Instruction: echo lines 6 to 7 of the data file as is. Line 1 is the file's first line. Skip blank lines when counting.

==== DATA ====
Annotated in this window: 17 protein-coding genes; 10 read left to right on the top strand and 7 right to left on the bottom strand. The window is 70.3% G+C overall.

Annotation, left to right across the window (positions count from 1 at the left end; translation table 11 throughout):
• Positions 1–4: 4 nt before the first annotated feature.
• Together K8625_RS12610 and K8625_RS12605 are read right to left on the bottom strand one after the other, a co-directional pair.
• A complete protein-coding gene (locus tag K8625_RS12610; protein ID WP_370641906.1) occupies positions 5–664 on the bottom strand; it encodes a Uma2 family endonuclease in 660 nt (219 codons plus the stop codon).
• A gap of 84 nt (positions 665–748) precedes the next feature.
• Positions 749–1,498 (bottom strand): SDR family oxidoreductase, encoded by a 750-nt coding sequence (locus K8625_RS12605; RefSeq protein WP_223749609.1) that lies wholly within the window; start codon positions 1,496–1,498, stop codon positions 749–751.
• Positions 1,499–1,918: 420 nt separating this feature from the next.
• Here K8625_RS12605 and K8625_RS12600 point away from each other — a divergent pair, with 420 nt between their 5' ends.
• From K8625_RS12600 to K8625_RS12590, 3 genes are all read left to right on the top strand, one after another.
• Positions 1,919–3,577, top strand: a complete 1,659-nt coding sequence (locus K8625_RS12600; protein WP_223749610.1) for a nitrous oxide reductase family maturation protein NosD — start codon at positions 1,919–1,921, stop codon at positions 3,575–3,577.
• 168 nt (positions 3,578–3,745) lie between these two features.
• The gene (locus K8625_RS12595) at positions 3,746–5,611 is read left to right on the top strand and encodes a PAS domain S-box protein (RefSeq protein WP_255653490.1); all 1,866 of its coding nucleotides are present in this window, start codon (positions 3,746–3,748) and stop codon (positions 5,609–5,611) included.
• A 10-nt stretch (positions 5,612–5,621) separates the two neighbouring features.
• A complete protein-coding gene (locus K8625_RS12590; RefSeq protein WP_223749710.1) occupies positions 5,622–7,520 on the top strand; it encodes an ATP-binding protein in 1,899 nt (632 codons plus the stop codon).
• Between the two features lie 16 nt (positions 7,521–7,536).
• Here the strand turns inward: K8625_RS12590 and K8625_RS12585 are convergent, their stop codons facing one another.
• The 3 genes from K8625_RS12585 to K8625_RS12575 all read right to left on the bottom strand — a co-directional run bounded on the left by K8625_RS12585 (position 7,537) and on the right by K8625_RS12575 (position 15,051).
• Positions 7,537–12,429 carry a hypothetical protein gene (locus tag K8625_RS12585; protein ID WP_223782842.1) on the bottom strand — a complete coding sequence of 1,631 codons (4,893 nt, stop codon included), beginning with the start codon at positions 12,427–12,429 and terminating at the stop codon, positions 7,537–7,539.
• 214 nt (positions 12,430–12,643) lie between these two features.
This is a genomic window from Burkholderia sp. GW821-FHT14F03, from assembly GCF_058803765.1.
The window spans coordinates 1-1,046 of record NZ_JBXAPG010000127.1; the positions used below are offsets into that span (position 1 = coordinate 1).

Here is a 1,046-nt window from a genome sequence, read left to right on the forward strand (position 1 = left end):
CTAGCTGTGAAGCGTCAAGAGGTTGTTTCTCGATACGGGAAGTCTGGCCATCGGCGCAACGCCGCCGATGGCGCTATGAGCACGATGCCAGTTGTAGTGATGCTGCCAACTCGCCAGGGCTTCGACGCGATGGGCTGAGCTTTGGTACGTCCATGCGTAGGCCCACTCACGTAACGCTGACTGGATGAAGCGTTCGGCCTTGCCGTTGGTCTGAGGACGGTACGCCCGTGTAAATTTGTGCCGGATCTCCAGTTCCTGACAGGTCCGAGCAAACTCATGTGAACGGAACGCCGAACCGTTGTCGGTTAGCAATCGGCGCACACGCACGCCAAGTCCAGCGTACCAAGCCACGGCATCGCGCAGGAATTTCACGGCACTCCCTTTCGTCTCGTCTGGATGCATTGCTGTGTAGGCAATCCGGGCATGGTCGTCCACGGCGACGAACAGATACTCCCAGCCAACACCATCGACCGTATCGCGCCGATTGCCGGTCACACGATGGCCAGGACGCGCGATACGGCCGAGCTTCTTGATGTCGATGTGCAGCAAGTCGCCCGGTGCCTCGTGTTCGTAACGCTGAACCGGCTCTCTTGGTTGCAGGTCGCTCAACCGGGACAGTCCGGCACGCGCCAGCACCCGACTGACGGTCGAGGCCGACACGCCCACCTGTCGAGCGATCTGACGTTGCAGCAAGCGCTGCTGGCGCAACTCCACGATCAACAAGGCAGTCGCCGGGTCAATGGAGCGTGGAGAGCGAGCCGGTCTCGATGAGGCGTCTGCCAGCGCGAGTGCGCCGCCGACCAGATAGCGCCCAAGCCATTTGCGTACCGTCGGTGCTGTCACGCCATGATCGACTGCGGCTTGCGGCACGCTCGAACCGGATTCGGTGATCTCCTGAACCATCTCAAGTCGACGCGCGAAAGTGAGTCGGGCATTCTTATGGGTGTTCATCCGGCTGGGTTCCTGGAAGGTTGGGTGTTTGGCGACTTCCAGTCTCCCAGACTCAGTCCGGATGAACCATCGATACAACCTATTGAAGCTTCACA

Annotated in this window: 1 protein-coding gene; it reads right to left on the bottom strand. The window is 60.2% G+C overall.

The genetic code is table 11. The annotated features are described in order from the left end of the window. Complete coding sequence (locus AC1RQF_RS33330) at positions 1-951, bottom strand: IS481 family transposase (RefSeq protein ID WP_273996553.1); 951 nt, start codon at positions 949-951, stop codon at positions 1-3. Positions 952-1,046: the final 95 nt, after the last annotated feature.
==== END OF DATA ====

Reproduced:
• A gap of 84 nt (positions 665–748) precedes the next feature.
• Positions 749–1,498 (bottom strand): SDR family oxidoreductase, encoded by a 750-nt coding sequence (locus K8625_RS12605; RefSeq protein WP_223749609.1) that lies wholly within the window; start codon positions 1,496–1,498, stop codon positions 749–751.